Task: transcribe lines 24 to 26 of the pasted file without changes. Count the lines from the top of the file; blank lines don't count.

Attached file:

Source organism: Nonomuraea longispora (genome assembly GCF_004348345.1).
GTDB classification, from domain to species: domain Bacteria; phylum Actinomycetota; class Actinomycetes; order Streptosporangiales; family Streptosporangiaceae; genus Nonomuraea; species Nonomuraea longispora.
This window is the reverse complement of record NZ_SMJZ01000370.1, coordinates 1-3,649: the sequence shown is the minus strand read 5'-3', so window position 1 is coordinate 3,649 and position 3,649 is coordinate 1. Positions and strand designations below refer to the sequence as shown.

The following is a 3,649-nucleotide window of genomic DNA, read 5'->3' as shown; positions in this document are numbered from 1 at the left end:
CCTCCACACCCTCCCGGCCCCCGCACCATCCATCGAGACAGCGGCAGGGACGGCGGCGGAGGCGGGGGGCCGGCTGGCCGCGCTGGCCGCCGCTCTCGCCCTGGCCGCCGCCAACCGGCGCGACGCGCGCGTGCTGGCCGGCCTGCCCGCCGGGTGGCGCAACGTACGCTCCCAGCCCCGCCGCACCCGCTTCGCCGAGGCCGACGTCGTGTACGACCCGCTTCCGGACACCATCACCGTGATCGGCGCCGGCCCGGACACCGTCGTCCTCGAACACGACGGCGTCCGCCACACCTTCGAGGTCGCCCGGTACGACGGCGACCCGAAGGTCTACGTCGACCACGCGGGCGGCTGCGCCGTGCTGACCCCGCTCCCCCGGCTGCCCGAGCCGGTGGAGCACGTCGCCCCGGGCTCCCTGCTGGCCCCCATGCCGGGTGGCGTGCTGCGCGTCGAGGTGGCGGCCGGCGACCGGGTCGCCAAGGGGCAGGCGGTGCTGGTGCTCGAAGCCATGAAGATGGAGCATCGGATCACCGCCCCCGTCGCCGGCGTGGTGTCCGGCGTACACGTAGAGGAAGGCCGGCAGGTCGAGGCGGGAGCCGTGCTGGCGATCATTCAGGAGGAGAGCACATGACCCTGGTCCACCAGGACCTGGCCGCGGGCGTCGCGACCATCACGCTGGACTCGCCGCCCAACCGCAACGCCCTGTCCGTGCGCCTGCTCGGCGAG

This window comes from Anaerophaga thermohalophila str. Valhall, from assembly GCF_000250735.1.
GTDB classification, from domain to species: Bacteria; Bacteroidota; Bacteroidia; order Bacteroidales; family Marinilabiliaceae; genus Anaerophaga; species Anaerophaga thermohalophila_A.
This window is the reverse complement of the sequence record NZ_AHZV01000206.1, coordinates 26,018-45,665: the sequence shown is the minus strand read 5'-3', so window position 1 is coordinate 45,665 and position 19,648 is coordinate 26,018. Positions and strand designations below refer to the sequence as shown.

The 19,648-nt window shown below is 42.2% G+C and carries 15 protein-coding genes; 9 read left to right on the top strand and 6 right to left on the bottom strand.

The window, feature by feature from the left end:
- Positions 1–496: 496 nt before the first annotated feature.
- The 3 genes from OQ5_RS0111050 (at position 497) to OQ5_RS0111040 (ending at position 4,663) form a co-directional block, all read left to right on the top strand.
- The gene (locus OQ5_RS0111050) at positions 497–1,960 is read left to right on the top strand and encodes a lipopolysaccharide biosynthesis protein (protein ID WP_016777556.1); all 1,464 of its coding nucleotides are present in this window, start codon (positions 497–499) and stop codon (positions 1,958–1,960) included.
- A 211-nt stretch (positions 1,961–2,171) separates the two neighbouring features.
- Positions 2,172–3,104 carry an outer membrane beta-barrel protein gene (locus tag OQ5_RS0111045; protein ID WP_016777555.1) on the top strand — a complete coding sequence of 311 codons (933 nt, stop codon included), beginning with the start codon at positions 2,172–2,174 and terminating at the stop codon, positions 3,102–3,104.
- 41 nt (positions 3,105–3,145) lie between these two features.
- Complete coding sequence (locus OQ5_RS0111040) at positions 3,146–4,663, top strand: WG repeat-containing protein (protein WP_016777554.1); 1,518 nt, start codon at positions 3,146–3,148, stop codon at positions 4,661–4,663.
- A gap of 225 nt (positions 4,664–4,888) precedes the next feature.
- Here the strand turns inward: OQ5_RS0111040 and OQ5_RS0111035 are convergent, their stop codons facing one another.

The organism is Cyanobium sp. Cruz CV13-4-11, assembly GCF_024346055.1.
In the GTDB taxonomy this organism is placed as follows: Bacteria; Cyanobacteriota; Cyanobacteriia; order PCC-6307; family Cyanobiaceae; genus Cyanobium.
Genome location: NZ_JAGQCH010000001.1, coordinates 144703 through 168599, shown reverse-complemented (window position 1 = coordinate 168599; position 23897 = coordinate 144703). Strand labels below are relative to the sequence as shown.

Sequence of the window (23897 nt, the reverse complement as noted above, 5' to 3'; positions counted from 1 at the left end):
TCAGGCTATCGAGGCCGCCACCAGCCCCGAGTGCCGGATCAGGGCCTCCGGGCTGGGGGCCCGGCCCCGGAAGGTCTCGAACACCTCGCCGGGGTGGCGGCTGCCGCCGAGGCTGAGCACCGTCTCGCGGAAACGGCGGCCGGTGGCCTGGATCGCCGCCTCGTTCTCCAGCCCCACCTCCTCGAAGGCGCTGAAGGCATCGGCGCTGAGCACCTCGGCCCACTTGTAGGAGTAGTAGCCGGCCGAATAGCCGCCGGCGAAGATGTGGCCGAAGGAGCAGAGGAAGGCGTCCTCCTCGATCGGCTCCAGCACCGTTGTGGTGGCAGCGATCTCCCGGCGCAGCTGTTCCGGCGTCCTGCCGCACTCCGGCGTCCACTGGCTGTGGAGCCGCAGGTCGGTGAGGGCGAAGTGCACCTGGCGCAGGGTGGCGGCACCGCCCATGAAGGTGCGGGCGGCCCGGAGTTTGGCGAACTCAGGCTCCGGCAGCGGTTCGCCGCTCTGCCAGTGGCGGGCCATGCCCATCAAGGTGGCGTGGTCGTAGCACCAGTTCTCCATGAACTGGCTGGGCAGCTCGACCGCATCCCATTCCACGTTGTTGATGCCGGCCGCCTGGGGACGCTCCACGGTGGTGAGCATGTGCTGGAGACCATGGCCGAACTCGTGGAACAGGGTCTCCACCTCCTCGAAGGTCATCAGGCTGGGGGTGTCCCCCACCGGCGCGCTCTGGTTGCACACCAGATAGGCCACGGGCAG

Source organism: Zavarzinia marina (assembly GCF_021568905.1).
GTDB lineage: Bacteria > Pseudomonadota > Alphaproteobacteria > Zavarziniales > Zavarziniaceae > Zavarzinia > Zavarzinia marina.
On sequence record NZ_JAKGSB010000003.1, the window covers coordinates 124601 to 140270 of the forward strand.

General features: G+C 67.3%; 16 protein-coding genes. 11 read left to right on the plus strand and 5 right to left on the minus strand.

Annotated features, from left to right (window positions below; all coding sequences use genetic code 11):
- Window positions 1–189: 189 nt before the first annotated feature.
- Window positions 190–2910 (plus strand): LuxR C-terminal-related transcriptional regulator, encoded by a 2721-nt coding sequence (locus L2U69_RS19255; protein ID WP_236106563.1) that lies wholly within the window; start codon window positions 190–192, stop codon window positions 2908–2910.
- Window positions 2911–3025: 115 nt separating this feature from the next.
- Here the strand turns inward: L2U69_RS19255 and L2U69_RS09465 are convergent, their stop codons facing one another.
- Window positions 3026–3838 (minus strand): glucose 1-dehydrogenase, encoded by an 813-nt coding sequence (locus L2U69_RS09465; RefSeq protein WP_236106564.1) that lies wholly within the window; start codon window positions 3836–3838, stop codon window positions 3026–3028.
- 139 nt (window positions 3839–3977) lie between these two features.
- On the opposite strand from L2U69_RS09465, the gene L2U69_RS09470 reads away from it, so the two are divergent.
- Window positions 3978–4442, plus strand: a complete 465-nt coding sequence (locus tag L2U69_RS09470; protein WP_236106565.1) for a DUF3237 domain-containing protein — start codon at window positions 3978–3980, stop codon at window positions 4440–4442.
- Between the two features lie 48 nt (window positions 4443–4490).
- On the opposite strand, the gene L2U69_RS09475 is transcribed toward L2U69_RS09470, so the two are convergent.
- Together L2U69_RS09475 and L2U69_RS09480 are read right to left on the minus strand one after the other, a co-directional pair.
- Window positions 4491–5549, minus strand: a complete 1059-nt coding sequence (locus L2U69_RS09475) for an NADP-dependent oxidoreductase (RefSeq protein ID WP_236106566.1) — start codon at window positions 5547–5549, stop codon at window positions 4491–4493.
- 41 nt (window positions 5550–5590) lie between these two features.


TCAGGCTATCGAGGCCGCCACCAGCCCCGAGTGCCGGATCAGGGCCTCCGGGCTGGGGGCCCGGCCCCGGAAGGTCTCGAACACCTCGCCGGGGTGGCGGCTGCCGCCGAGGCTGAGCACCGTCTCGCGGAAACGGCGGCCGGTGGCCTGGATCGCCGCCTCGTTCTCCAGCCCCACCTCCTCGAAGGCGCTGAAGGCATCGGCGCTGAGCACCTCGGCCCACTTGTAGGAGTAGTAGCCGGCCGAATAGCCGCCGGCGAAGATGTGGCCGAAGGAGCAGAGGAAGGCGTCCTCCTCGATCGGCTCCAGCACCGTTGTGGTGGCAGCGATCTCCCGGCGCAGCTGTTCCGGCGTCCTGCCGCACTCCGGCGTCCACTGGCTGTGGAGCCGCAGGTCGGTGAGGGCGAAGTGCACCTGGCGCAGGGTGGCGGCACCGCCCATGAAGGTGCGGGCGGCCCGGAGTTTGGCGAACTCAGGCTCCGGCAGCGGTTCGCCGCTCTGCCAGTGGCGGGCCATGCCCATCAAGGTGGCGTGGTCGTAGCACCAGTTCTCCATGAACTGGCTGGGCAGCTCGACCGCATCCCATTCCACGTTGTTGATGCCGGCCGCCTGGGGACGCTCCACGGTGGTGAGCATGTGCTGGAGACCATGGCCGAACTCGTGGAACAGGGTCTCCACCTCCTCGAAGGTCATCAGGCTGGGGGTGTCCCCCACCGGCGCGCTCTGGTTGCACACCAGATAGGCCACGGGCAG

Source organism: Zavarzinia marina (assembly GCF_021568905.1).
GTDB lineage: Bacteria > Pseudomonadota > Alphaproteobacteria > Zavarziniales > Zavarziniaceae > Zavarzinia > Zavarzinia marina.